During his service for the Indonesian Government, Dr. Siregar was also Chief Advisor or a member of the Indonesian delegations to various important international and regional conferences, such as the APEC, the GATT Uruguay Round, ASEAN, the Intergovernmental Group on Indonesia or IGGI, the Committee on Reform of the International Monetary System and various Committees of the IMF, World Bank and Asian Development Bank.
After his services for the Indonesian government, Dr Siregar became an International Advisor to Goldman Sachs between 1998-2006 and he was President Commissioner of Medco Energy until 2008 and Director of Sime Derby from Malaysia until 2010.
At present, Dr Siregar is still the Chairman of the Strategic Advisory Board of Ancora Capital Management, Advisor to Proctor & Gamble, Advisor to Oliver Wyman management consultants and is on the Board of Commissioners of a few local Indonesian companies. And all that at the age of 81!
In the area of professional and social activities, Dr Siregar is a member of the Board of Governors of the Asian Institute of Management in the Philippines, a member of the Board of Trustees of the World Wide Fund for Nature, (WWF) Indonesia, the Co-Chairman of the US-Indonesia Society (USINDO) and a member of the Board of Governors of the Indonesia-Netherlands Association (INA).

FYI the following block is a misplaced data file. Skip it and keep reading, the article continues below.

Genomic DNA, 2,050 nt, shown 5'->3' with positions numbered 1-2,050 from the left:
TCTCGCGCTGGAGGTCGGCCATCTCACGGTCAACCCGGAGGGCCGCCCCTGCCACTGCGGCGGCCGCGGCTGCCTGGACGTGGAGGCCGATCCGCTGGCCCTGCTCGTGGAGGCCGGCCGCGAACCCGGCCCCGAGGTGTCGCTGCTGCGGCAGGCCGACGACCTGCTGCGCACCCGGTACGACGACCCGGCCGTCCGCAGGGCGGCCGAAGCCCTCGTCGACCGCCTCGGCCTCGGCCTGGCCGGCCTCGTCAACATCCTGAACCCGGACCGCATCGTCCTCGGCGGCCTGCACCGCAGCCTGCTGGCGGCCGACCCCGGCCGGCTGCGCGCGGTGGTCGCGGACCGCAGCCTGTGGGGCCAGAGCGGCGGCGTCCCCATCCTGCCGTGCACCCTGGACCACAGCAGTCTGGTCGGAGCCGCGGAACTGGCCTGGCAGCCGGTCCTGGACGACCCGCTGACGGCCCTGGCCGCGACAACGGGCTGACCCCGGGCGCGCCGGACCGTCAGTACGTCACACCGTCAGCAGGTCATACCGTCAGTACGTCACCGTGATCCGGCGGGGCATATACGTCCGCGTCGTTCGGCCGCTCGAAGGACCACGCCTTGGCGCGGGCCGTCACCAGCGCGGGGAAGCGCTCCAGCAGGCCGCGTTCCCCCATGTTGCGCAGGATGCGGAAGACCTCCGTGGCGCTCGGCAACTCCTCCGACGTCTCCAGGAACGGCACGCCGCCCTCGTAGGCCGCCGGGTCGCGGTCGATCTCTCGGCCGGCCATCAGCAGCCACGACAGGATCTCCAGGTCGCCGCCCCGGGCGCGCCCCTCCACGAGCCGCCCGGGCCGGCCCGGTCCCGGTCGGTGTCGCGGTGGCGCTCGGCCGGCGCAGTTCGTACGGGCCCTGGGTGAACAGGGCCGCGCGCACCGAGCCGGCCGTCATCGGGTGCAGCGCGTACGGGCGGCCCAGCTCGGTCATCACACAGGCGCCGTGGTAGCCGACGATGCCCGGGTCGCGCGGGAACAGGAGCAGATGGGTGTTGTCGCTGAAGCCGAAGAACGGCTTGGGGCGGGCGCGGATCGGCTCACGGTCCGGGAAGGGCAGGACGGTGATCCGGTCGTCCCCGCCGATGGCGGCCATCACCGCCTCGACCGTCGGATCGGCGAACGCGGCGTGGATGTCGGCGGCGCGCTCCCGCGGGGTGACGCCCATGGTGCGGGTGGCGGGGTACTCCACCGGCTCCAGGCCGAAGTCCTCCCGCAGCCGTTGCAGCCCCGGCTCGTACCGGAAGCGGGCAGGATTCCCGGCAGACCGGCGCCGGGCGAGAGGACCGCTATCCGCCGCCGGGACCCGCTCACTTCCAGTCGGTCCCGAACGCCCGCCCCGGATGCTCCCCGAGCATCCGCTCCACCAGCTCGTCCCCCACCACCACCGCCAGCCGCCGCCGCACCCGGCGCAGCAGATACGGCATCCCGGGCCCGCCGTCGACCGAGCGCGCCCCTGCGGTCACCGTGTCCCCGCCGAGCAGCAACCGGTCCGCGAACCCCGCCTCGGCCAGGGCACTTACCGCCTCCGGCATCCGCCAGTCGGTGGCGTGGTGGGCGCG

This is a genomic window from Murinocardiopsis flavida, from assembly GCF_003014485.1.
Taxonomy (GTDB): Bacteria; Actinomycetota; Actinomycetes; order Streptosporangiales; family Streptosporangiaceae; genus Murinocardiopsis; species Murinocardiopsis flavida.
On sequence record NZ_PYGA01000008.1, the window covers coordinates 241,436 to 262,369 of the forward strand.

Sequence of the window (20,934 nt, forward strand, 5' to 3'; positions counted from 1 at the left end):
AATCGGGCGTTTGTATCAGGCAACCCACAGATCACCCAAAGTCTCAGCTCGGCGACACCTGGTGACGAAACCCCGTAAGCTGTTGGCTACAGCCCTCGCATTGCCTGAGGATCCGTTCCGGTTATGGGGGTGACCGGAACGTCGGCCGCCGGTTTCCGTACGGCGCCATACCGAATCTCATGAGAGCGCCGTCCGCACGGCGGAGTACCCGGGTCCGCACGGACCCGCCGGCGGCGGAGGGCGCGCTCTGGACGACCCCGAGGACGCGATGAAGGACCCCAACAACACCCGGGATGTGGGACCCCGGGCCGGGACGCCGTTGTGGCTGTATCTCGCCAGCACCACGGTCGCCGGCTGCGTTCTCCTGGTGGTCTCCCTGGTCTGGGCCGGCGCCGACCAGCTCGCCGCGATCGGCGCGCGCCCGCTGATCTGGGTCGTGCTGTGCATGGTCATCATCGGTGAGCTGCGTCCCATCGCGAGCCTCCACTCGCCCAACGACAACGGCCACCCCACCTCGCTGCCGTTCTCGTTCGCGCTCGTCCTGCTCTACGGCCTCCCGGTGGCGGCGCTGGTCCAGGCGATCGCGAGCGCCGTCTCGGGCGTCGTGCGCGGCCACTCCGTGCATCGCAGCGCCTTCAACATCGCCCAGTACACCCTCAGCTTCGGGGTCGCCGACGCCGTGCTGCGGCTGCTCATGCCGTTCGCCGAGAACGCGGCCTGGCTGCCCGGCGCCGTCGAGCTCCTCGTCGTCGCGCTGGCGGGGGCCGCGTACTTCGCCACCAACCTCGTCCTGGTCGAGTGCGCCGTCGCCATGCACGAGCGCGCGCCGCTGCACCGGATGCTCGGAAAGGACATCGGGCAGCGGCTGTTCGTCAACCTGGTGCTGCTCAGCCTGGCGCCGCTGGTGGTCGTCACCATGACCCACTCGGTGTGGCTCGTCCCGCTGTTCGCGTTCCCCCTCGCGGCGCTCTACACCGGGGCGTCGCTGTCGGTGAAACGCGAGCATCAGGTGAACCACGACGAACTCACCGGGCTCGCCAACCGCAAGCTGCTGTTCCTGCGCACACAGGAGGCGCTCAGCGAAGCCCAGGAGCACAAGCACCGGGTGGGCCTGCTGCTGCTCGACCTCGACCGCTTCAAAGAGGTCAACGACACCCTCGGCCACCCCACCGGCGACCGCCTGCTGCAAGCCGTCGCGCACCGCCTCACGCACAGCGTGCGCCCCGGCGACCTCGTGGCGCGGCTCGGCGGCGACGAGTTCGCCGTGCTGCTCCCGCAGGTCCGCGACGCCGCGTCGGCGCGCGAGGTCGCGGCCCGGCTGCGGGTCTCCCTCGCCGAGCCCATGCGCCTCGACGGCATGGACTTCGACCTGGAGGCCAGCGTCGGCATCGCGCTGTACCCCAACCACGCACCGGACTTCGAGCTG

Previously, Dr Siregar was also the Chairman of the Indonesian German Chamber of Commerce (EKONID) and the Indonesian Council of World Affairs (ICWA).
Throughout his career Dr Siregar has always felt and realized that the historical ties between Indonesia and the Netherlands and its people are filled with a variety of delicate and sensitive elements. The relationship between our two beloved countries over a long period of time, has swung backwards and forwards like a pendulum. This pendulum swung again the wrong way in the early 1990’s after the Dutch Minister for Development Aid at the time, was perceived by the Indonesian government to tie economic development aid to certain demands on human rights (especially in Timor) and ecology.